From co-directors Chris Hegedus (; The War Room) and Nick Doob, God Spoke is a small sliver of the fascinating life of Al Franken, in what might be the most important time in his life as a public figure and political activist. Beginning with the book tour to support Lies and Lying Liars Who Tell Them, we follow Franken as he debates (sometimes face to face, sometimes via various media outlets) with the likes of O'Reilly and Coulter; fights a Fox News lawsuit over the book's subtitle (A Fair and Balanced Look at the Right), which sparked phenomenal sales; and prepares for the launch of the syndicated radio network Air America just prior to the 2004 presidential election.

There's no getting around that it's fun to watch Franken do his thing, whether he's stumping for the late Sen. Paul Wellstone or going toe to toe with conservative mouth pieces like Sean Hannity or Michael Medved. We get snippets of some of his work on "Saturday Night Live" and other comedy outlets, but most of the time the film focuses on his more recent activities, such as providing spirited coverage of both the Democratic and Republican conventions. My favorite moment is when he meets Henry Kissinger at a high-profile Republican reception during the convention and does his spot-on impersonation of Kissinger right to his face. Franken's behavior throughout the party is a scream, especially when he hides in the coat closet to call into Air America to give them the play-by-play of the event.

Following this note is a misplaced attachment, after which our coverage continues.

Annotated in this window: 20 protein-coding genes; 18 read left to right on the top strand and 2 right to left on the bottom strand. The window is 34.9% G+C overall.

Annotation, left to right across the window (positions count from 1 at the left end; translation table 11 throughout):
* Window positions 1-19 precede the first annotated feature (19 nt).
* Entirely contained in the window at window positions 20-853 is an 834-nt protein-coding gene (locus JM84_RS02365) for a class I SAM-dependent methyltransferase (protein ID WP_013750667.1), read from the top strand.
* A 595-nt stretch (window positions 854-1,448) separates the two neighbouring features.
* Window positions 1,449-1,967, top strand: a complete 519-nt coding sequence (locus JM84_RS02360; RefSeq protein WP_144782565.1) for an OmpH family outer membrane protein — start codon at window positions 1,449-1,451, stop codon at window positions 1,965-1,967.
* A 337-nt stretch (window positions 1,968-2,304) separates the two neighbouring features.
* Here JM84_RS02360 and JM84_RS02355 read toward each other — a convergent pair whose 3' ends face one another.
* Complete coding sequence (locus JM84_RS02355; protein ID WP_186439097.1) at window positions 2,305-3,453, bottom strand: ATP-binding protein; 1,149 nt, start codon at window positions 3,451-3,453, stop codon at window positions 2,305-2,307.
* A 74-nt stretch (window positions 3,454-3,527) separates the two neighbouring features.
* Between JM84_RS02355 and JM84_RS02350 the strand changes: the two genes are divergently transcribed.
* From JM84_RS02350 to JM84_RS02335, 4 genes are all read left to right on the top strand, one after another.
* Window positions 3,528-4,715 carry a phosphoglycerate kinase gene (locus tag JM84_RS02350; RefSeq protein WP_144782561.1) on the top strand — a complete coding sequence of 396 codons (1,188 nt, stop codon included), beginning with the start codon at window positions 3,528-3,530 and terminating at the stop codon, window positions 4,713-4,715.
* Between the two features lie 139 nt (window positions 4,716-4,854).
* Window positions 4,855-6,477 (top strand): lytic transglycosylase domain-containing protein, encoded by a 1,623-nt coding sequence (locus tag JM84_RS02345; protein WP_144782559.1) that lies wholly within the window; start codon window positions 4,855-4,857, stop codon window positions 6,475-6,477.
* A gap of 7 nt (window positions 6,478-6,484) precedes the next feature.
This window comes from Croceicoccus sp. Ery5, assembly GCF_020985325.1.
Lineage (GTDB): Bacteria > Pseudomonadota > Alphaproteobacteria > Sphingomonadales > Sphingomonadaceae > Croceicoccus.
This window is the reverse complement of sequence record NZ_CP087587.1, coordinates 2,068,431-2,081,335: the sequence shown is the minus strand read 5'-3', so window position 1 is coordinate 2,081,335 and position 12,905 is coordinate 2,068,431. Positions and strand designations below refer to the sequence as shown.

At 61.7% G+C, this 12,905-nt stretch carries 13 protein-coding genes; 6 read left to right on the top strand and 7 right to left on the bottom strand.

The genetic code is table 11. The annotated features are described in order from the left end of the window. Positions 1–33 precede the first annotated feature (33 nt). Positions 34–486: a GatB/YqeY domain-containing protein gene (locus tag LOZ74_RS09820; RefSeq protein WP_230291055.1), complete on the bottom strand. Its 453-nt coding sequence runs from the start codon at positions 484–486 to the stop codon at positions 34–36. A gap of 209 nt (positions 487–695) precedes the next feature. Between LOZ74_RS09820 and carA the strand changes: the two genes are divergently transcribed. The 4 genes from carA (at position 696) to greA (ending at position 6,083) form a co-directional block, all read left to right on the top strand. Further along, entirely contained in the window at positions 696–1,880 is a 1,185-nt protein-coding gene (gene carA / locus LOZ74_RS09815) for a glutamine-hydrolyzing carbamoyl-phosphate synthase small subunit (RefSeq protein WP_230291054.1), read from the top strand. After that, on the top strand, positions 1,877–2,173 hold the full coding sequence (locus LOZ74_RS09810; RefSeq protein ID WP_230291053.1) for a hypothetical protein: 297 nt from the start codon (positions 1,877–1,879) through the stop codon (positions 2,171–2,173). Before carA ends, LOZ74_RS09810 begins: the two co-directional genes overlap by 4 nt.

You either find Franken hilarious and insightful, or he's the yappy little dog at your heals. God Spoke is far from flawless. If you like the guy, you should have no trouble embracing this imperfect but still deeply funny profile of this tenacious funny man, who never resists the temptation to tell an asshole he/she is a lying asshole. The film opens today at the Music Box Theatre.